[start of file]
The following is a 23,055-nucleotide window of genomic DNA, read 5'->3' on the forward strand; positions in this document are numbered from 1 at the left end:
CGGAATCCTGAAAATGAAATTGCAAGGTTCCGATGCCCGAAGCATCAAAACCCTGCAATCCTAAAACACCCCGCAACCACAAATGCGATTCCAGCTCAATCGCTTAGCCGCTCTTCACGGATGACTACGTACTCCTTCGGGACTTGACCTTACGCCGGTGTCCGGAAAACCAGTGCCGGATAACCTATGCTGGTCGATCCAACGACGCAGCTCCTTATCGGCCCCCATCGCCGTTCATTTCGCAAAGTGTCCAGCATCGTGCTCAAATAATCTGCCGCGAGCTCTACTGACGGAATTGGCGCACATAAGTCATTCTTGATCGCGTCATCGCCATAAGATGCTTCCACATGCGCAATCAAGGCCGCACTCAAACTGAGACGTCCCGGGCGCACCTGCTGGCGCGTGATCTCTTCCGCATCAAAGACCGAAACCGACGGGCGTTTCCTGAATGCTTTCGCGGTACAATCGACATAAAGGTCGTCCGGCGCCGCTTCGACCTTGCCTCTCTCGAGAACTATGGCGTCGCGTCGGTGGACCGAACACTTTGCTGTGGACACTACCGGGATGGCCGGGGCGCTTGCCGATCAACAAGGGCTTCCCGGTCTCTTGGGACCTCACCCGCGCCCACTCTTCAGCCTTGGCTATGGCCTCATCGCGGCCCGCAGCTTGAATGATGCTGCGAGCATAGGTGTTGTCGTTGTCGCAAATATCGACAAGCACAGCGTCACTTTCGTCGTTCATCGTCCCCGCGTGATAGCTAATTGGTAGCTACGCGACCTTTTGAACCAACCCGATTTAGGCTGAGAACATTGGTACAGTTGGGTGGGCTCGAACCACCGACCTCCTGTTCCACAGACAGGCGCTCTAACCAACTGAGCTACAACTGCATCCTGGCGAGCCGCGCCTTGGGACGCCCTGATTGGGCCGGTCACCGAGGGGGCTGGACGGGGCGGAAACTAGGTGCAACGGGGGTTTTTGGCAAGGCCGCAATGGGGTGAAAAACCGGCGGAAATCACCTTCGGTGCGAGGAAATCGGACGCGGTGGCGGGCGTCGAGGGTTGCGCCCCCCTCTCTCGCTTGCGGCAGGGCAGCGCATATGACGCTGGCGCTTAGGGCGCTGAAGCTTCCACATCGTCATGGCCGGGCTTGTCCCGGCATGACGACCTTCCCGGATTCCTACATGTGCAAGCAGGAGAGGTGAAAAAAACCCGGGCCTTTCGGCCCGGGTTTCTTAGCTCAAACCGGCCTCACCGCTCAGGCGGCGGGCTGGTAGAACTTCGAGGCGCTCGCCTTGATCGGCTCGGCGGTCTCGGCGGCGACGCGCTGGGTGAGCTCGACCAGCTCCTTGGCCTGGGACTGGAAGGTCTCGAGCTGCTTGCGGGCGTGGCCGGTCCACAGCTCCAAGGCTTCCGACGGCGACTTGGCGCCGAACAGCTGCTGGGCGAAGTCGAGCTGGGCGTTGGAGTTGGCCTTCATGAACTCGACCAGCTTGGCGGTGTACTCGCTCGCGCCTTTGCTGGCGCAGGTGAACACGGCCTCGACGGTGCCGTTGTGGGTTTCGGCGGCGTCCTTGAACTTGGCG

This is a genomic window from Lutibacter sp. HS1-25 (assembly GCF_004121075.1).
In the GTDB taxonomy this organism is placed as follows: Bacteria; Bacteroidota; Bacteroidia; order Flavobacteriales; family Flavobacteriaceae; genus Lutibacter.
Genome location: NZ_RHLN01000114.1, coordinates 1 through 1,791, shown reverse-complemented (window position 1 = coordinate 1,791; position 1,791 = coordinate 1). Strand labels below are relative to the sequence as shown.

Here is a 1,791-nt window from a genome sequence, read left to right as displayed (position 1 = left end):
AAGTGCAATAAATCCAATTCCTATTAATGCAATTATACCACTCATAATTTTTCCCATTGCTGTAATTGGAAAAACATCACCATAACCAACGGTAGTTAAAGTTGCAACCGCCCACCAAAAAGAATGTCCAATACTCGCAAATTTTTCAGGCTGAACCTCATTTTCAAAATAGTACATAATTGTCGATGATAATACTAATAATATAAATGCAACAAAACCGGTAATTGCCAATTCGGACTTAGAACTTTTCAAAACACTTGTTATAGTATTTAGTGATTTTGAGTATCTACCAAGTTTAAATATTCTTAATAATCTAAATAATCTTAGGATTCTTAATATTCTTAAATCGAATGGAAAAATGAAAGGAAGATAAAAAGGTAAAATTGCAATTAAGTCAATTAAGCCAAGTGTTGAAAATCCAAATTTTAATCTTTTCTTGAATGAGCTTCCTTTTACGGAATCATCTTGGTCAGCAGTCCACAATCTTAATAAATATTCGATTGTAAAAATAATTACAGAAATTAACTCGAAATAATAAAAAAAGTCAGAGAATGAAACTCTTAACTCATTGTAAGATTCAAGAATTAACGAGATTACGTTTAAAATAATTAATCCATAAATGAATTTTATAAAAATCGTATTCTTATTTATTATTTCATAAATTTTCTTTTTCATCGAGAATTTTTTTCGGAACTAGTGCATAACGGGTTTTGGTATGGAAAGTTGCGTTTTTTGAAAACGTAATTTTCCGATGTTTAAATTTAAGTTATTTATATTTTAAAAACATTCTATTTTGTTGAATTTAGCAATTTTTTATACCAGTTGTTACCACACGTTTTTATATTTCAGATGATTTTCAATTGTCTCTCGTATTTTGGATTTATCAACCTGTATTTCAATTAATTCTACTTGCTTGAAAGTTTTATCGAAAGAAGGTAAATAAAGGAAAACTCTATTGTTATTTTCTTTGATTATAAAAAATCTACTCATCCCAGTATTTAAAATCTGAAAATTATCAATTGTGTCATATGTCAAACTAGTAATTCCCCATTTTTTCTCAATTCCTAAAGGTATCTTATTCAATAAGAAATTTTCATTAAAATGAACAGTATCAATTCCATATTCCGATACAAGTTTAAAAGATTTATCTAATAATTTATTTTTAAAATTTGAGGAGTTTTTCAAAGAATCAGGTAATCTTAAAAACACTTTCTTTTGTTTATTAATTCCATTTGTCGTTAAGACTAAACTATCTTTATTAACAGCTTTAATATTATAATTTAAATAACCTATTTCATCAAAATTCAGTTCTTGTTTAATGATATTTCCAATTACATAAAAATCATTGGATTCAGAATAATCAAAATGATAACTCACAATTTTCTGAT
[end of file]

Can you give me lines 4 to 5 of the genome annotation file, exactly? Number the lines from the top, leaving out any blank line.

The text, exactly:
In the GTDB taxonomy this organism is placed as follows: Bacteria; Bacteroidota; Bacteroidia; order Flavobacteriales; family Flavobacteriaceae; genus Lutibacter.
Genome location: NZ_RHLN01000114.1, coordinates 1 through 1,791, shown reverse-complemented (window position 1 = coordinate 1,791; position 1,791 = coordinate 1). Strand labels below are relative to the sequence as shown.